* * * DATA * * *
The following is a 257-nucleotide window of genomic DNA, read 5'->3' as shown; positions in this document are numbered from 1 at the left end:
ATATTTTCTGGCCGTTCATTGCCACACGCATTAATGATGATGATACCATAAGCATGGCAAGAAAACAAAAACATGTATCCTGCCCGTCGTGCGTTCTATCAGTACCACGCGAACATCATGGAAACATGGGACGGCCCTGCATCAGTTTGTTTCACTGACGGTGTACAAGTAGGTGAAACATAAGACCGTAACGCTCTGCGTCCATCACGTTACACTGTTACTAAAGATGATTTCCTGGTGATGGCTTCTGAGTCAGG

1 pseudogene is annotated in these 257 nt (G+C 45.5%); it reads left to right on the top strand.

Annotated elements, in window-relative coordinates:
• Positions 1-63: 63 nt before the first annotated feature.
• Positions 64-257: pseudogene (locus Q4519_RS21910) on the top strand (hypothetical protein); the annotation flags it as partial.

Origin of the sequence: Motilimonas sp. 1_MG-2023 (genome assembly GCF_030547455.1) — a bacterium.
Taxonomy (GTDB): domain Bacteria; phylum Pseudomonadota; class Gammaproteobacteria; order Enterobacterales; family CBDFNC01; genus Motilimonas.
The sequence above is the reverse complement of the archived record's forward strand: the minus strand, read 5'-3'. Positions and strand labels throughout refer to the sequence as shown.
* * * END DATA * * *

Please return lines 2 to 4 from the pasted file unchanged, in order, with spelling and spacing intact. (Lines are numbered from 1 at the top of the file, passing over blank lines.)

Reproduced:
ATATTTTCTGGCCGTTCATTGCCACACGCATTAATGATGATGATACCATAAGCATGGCAAGAAAACAAAAACATGTATCCTGCCCGTCGTGCGTTCTATCAGTACCACGCGAACATCATGGAAACATGGGACGGCCCTGCATCAGTTTGTTTCACTGACGGTGTACAAGTAGGTGAAACATAAGACCGTAACGCTCTGCGTCCATCACGTTACACTGTTACTAAAGATGATTTCCTGGTGATGGCTTCTGAGTCAGG

1 pseudogene is annotated in these 257 nt (G+C 45.5%); it reads left to right on the top strand.

Annotated elements, in window-relative coordinates: